Korea's leading university hospital has begun treatments using a new, faster form of radiotherapy that potentially enables doctors to improve outcomes while extending modern care to more patients. A 17-year-old female with cancer in her salivary gland was the first patient in the country to be treated using RapidArc™ technology from Varian Medical Systems.
Clinicians at Ajou University Hospital in Suwon, which treats patients from throughout Korea, carried out the pioneering treatment in less than two minutes with a single arc, or rotation, of the machine around the patient for each fraction, or treatment session. By comparison conventional IMRT (intensity modulated radiotherapy) treatment sessions would have taken 8-15 minutes, according to Dr. Mison Chun, chairperson of the hospital's department of radiation oncology.
"The treatment went extremely well and it was more comfortable for the patient because she had to lie on the couch for considerably less time," said Dr. Chun "Faster treatments mean there is less chance for the patient to move during dose delivery, so RapidArc reduces the possibility of both set-up error and errors due to internal organ motion. Since the completion of this first treatment, we have instigated a RapidArc program for head & neck, brain and prostate cancers at our hospital."
RapidArc delivers a precise and efficient treatment in single or multiple arcs of the treatment machine around the patient and makes it possible to deliver advanced image-guided intensity modulated radiotherapy (IMRT) up to eight times faster than is possible with conventional IMRT. With RapidArc, Varian's Clinac® accelerator can target beams at a tumor while continuously rotating around the patient. Conventional IMRT treatments are slower and more difficult for radiotherapists because they target tumors using a complex sequence of fixed beams from multiple angles.
"RapidArc is a very effective way of delivering advanced radiotherapy treatments to many tumors more quickly while reducing the dose to surrounding healthy tissue," said Dr. Chun. "We have three linear accelerators here and we use them to treat over 100 patients each day, so the new RapidArc-equipped machine has to treat many patients efficiently while performing more advanced treatment techniques."
Ajou University Hospital's department of radiation oncology sees 3,600 cancer patients each year. Such a heavy workload results in mounting waiting lists and Dr. Chun believes RapidArc is a good way to relieve pressure on these waiting lists without compromising the quality of the treatments offered. The hospital has become the first in East Asia to offer RapidArc treatments.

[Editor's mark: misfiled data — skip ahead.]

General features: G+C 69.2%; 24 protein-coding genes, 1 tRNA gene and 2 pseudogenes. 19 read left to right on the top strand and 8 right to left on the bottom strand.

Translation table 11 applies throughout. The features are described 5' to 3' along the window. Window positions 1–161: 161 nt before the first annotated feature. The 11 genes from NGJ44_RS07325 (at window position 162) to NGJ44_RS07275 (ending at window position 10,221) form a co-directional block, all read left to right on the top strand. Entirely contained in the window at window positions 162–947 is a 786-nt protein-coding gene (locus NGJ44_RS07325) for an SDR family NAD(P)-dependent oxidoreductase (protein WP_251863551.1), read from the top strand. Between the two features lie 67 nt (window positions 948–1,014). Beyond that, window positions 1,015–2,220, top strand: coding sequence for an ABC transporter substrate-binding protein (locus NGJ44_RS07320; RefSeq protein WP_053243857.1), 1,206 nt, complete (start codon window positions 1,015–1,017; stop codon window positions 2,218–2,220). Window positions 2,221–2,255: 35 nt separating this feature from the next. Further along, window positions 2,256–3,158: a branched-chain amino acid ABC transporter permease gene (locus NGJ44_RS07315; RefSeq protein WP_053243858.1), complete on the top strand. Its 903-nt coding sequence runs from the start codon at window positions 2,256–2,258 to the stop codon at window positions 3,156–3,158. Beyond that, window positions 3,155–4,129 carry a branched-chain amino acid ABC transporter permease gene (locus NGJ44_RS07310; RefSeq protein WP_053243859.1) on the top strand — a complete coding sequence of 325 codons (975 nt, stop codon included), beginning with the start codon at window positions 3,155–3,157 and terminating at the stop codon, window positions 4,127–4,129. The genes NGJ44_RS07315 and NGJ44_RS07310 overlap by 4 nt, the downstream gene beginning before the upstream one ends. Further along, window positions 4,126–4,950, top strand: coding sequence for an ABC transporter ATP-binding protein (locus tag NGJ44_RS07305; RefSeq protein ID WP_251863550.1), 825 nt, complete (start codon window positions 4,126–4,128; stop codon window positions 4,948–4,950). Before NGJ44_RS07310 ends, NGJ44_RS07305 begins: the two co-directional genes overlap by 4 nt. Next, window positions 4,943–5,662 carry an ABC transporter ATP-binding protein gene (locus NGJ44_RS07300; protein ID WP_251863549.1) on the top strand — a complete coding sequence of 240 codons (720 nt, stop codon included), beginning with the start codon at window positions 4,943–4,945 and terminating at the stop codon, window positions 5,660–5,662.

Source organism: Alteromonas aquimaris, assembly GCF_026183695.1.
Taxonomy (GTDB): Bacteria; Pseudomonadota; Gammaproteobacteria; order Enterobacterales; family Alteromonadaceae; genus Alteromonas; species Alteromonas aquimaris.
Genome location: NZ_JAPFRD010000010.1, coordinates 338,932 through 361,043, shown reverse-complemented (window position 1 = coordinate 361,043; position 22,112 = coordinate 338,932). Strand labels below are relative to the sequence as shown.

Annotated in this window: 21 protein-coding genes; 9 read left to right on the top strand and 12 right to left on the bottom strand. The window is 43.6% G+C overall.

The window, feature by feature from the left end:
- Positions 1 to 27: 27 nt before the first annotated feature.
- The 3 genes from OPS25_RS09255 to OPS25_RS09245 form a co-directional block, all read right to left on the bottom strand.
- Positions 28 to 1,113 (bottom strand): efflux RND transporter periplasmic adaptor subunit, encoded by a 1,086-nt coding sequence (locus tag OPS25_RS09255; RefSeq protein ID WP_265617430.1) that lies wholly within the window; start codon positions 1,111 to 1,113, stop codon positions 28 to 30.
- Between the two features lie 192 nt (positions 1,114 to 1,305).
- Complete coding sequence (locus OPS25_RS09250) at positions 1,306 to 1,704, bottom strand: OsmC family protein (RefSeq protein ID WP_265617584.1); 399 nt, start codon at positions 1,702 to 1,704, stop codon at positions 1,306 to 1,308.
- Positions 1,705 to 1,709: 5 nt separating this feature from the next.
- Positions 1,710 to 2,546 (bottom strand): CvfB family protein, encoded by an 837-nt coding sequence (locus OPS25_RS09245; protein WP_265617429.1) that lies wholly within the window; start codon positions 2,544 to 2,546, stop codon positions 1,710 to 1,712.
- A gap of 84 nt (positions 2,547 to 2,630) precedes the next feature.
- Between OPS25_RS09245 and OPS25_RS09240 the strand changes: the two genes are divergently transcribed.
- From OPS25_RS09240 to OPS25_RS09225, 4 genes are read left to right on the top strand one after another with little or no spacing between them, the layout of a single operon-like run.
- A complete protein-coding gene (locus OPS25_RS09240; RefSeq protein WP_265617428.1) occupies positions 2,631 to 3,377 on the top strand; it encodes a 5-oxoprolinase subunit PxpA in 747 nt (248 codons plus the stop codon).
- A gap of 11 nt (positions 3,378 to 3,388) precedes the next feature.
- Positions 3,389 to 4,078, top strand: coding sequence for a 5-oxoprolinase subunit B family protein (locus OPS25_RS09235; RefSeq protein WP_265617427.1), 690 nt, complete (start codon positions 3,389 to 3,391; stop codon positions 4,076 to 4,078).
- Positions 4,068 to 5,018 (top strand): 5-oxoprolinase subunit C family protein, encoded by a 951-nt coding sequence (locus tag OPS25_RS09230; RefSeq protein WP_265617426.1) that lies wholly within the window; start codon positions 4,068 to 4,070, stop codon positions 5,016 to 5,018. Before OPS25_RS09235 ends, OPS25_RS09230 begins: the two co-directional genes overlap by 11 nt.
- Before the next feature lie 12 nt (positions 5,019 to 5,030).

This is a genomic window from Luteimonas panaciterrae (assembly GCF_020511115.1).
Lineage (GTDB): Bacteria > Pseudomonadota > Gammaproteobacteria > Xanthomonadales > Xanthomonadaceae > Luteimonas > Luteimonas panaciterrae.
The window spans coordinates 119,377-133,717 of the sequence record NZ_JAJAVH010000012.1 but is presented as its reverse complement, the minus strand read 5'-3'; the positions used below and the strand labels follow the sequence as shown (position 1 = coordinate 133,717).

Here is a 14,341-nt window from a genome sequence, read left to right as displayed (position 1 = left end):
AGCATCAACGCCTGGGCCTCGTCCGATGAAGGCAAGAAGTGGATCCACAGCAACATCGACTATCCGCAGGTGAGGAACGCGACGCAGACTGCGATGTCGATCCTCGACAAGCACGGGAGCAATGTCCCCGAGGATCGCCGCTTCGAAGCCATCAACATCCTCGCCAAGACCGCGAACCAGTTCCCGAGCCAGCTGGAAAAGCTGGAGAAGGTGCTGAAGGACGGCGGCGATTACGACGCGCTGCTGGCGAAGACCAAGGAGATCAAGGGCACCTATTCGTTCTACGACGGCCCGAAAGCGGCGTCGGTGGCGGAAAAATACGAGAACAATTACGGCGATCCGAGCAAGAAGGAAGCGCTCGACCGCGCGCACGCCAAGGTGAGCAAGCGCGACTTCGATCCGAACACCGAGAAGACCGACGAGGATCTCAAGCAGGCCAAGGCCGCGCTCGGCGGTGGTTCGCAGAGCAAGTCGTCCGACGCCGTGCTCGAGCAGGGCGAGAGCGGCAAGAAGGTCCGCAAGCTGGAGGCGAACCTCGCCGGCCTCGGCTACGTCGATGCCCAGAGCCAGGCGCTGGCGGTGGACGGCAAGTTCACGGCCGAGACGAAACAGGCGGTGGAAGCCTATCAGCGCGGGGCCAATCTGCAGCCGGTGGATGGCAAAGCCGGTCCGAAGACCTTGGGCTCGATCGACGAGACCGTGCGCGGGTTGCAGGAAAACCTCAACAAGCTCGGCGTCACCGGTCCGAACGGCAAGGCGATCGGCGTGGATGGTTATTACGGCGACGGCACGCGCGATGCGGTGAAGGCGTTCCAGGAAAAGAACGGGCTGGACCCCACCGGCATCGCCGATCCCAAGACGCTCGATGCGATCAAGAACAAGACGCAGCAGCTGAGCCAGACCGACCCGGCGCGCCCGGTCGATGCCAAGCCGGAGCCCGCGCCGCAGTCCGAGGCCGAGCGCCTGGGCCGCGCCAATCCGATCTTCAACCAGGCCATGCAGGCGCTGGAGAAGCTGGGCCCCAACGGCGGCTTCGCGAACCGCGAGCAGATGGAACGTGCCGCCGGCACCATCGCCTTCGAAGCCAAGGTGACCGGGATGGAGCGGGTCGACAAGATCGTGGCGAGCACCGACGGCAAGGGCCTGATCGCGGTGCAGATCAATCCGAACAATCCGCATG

Jimmy Lee, Varian's regional sales manager, says, "Ajou University Hospital is well known for its pioneering approach, routinely using techniques such as IMRT, image-guided radiotherapy, respiratory gating and radiosurgery in order to offer its patients the most modern treatments possible. It can now add the leading volumetric arc therapy technique to this list and this is good news for patients throughout Korea."
Editorial contact: Neil Madle, Varian Medical Systems, +44 7786 526068
About Varian Medical Systems
Varian Medical Systems, Inc., of Palo Alto, California, is the world's leading manufacturer of medical devices and software for treating cancer and other medical conditions with radiotherapy, radiosurgery, proton therapy, and brachytherapy. The company supplies informatics software for managing comprehensive cancer clinics, radiotherapy centers and medical oncology practices. Varian is a premier supplier of tubes and digital detectors for X-ray imaging in medical, scientific, and industrial applications and also supplies X-ray imaging products for cargo screening and industrial inspection. Varian Medical Systems employs approximately 5,100 people who are located at manufacturing sites in North America and Europe and in its 79 sales and support offices around the world. For more information, visit http://www.varian.com/.